When my partner and I got married in December 2014, one of my biggest wedding challenges was not the floral arrangements or choosing the dinner menu, but deciding what to pack.
We had planned a winter wedding in Prague, envisioning a sky lit by fireworks, rooftops dusted with snow, our guests enjoying mulled wine and dancing off the cold - but a frosty honeymoon afterwards? Not so much.
Instead we went south, opting to spend our first weeks as a married couple along the balmy coasts of Cape Town and in the deserts of Namibia which, in early January, were at the height of a Southern Hemisphere summer.
Cue packing nightmare. How does one prepare for an antipodal holiday and its contrary climes? Within the constraints of an airline baggage allowance, no less?
It's also a problem when travelling to temperate regions in the shoulder seasons, months like May or September, when the tourists have thinned but the changing weather is unpredictable.
I recently returned from a 10-day road trip up the Croatian coast, and when I started in early September, I was wearing shorts and T-shirts. The sun was high and the weather warm. But by the time I was in the north, summer had quickly turned to a cold and rainy autumn and I was snug in a sweater, my head wrapped in a scarf. When temperatures can fluctuate from sub-10 to 30 deg C in a matter of days, you don't want to be unprepared.
So what can a traveller do? Here then are some tips for packing for all weathers.
KNOW YOUR LIMITS
Consider the key restraints: weight and space. There are only so many bags and kilos that airline passengers can take on board. Dear chronic over-packers (such as myself), come to terms with the fact that you are travelling. You will not have access to your full wardrobe, and that's okay.
KNOW YOUR DESTINATION
Where are you going and what will you be doing there? Will most days be spent by the beach? Will there be skiing? Are there plans for a fancy dinner? Lay out all the appropriate clothing for your itinerary.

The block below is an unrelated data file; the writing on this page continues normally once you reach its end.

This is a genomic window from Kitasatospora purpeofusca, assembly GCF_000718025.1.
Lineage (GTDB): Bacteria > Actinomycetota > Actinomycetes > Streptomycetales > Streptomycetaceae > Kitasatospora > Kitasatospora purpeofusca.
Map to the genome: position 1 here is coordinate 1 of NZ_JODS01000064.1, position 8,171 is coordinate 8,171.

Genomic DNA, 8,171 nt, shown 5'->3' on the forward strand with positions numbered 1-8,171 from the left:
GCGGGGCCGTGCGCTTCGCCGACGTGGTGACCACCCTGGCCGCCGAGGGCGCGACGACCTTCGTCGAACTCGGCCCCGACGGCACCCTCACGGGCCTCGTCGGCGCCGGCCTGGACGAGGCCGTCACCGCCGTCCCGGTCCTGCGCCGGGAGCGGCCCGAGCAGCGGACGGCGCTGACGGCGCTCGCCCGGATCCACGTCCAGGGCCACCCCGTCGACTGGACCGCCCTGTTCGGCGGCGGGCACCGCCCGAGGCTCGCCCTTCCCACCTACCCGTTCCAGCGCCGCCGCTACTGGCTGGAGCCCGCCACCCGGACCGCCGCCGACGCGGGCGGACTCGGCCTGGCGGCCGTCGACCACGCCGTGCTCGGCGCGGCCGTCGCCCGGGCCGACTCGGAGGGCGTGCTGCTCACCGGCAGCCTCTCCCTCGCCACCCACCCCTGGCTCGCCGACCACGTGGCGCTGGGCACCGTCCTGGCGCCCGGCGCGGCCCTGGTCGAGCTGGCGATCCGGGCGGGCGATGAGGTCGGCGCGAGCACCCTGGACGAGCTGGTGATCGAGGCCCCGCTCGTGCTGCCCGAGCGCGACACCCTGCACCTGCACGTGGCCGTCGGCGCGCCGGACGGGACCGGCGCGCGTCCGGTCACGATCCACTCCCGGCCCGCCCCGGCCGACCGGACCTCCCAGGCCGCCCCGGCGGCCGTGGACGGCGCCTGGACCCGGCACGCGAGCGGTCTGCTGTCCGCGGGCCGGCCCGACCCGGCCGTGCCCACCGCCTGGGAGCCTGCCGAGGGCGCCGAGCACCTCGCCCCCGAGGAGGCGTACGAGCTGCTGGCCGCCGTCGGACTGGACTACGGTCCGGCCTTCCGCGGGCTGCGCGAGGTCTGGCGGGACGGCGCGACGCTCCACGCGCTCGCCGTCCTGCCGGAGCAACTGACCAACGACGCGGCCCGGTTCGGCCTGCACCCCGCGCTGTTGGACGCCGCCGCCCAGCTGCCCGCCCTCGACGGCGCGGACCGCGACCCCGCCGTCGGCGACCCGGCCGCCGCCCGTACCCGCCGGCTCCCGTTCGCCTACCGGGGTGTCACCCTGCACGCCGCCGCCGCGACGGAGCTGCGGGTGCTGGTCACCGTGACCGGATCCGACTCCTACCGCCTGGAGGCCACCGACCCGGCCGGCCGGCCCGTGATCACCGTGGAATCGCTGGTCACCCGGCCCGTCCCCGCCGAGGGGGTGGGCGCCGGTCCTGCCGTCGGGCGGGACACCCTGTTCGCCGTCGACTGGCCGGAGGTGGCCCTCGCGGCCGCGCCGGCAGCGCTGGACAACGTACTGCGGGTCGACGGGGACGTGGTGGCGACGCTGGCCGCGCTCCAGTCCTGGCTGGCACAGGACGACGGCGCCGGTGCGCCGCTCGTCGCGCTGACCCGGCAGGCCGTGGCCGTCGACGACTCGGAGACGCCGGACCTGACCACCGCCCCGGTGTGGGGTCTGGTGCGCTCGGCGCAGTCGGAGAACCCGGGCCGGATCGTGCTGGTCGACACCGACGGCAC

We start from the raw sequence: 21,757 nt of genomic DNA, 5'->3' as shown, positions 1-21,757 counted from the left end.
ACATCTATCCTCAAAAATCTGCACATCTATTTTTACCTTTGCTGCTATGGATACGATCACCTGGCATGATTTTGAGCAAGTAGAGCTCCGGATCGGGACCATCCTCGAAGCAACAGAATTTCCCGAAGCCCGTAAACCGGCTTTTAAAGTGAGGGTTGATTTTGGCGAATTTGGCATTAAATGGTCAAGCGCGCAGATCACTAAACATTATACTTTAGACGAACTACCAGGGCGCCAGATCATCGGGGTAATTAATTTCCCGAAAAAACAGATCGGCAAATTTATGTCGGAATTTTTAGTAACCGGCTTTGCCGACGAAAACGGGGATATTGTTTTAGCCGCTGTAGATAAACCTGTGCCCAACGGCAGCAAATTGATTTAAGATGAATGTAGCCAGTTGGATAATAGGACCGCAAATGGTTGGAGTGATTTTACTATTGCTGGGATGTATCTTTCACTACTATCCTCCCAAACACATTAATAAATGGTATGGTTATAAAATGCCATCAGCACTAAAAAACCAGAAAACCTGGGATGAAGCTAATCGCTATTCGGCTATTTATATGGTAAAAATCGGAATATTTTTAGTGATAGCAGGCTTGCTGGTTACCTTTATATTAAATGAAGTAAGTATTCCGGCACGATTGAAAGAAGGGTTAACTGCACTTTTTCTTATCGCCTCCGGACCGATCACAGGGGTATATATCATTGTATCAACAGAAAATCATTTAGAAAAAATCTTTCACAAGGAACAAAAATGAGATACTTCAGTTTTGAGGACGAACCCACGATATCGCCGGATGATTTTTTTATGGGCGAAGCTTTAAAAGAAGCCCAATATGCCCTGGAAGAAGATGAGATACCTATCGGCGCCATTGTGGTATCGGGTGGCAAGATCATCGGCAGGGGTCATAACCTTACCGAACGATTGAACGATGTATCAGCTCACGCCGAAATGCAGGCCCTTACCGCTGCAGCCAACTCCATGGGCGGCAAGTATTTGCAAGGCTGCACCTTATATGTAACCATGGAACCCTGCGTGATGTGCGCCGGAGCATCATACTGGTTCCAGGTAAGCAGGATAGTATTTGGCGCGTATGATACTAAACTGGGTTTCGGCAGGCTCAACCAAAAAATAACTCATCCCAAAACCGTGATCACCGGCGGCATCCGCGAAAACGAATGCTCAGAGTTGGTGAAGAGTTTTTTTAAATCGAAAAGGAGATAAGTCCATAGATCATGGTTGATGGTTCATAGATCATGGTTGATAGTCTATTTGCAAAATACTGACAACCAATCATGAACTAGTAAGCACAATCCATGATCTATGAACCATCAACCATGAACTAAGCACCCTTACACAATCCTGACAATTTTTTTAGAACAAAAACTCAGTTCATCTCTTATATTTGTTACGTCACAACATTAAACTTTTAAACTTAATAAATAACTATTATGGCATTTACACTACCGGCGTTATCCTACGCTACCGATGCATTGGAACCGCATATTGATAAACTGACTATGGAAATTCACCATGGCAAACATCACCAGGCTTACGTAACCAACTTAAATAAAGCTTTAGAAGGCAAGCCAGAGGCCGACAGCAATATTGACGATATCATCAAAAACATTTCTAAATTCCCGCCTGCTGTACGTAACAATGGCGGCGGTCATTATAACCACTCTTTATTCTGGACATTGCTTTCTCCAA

Think of all the times you have returned from a trip with clothes which have gone unworn. In reality, you need far less than you think you will. Be practical and realistic and cut your piles by half or more if you tend to overpack. Take only what is truly necessary.
Remember to keep summer clothing to a minimum, knowing that thicker winter clothes will take up most of the suitcase. I try to separate my suitcase, reserving two-thirds of it for winter clothes and one-third for summer, placing toiletries, shoes and accessories in the suitcase lid compartment, or flat on top of the clothes.
Prioritise clothes that can do double duty, such as tank tops, cotton shirts and blouses for summer that can be layered under sweaters in winter. Pack flats or loafers in neutral shades and materials which can be used in any season. For nice dinners, pack a dress that can be worn with sandals as well as stockings and flats, or a dress shirt that works just as well with shorts as under a jacket or sweater.
BIGGER ISN'T ALWAYS BETTER
Winter wear requires layers, but they don't have to take up too much space. High-tech, insulating thermal wear can be quite thin, and a 100 per cent wool sweater or high-quality fleece can be a centimetre thick at most and still keep the wearer warmer than a chunky, loose knit jumper.